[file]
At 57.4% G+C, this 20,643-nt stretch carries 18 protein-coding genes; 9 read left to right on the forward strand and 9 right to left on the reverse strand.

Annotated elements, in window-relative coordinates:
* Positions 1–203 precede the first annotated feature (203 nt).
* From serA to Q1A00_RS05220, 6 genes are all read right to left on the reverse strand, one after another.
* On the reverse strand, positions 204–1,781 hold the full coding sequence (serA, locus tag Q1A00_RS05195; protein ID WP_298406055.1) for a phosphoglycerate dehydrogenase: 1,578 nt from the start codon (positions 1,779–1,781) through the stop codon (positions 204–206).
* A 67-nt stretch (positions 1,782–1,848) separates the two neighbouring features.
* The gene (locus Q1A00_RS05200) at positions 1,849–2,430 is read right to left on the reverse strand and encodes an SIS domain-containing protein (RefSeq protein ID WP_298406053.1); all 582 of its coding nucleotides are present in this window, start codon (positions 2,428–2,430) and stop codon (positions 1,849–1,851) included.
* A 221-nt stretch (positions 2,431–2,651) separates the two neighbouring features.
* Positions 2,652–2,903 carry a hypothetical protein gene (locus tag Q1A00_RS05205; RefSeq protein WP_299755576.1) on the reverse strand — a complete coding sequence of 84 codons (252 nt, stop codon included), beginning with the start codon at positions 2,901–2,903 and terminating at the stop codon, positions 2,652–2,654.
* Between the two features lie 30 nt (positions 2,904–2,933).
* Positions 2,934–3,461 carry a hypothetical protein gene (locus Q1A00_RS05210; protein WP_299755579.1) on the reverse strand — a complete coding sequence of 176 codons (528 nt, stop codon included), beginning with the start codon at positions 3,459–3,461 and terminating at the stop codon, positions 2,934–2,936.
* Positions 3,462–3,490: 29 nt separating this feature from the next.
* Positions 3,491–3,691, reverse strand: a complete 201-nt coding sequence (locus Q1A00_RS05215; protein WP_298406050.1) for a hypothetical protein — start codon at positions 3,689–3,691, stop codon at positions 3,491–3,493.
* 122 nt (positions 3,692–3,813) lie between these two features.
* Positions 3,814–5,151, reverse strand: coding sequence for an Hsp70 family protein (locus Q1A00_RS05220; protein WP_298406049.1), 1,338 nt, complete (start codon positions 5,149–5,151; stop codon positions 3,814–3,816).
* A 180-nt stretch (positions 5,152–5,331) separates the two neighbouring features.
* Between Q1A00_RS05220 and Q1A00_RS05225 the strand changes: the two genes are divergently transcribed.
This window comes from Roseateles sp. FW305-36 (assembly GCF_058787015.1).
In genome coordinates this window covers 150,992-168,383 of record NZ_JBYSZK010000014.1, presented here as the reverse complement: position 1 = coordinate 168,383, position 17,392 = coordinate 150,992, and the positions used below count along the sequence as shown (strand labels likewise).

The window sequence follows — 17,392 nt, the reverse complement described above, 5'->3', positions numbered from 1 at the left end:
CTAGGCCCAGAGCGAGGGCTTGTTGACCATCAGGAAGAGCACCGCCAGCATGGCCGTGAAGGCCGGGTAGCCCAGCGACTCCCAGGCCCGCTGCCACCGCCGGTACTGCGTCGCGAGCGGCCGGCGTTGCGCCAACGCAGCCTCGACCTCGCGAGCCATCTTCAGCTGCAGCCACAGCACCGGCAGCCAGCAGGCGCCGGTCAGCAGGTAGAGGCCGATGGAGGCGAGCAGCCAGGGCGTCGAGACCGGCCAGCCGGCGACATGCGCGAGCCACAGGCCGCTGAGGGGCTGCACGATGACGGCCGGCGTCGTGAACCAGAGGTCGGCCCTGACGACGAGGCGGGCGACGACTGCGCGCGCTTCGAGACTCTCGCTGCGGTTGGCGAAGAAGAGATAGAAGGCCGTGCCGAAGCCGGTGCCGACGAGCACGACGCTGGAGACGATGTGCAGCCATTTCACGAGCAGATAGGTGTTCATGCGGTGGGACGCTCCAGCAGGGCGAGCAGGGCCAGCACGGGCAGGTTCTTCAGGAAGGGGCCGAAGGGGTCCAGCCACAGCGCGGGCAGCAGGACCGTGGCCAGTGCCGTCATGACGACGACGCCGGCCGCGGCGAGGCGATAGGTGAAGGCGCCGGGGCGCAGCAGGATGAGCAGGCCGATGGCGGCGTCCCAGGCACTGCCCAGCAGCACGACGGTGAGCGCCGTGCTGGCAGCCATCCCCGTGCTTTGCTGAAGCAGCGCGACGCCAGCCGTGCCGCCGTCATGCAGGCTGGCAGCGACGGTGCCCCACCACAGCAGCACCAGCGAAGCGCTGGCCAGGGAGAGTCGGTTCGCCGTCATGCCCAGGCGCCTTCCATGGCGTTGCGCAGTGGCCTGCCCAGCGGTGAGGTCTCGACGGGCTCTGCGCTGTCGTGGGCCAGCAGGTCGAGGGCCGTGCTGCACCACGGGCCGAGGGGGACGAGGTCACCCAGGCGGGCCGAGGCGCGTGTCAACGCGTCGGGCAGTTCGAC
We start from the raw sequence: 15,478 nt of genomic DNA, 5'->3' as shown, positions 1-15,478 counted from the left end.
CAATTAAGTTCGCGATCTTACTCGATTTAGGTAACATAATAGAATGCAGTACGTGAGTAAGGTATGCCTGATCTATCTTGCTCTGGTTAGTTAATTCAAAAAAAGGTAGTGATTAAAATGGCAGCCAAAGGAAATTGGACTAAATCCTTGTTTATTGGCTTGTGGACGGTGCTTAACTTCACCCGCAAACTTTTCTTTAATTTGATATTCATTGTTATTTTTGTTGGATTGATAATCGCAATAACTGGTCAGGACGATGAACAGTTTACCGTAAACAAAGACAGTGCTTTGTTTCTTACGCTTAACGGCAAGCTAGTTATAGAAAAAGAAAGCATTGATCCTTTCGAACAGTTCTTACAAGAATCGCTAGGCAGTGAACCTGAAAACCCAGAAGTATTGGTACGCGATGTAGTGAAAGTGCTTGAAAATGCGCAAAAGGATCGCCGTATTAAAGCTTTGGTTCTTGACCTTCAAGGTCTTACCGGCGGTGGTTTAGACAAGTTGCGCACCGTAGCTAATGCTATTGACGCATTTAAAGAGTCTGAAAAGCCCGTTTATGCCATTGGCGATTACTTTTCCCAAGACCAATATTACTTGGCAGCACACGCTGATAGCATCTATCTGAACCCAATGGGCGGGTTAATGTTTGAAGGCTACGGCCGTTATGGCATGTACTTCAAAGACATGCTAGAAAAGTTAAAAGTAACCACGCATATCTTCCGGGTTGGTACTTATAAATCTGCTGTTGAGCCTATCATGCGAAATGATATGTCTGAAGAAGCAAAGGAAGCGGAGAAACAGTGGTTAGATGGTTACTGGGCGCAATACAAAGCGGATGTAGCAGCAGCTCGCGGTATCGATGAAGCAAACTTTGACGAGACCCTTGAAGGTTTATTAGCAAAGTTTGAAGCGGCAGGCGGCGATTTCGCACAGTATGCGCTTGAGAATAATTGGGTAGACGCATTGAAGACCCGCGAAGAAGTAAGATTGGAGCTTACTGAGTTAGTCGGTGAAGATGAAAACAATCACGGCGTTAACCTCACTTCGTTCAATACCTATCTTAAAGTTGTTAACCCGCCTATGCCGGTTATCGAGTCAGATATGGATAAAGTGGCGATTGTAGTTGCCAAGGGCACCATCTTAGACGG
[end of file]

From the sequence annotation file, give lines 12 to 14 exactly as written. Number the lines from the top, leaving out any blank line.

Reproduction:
* Positions 3,462–3,490: 29 nt separating this feature from the next.
* Positions 3,491–3,691, reverse strand: a complete 201-nt coding sequence (locus Q1A00_RS05215; protein WP_298406050.1) for a hypothetical protein — start codon at positions 3,689–3,691, stop codon at positions 3,491–3,493.
* 122 nt (positions 3,692–3,813) lie between these two features.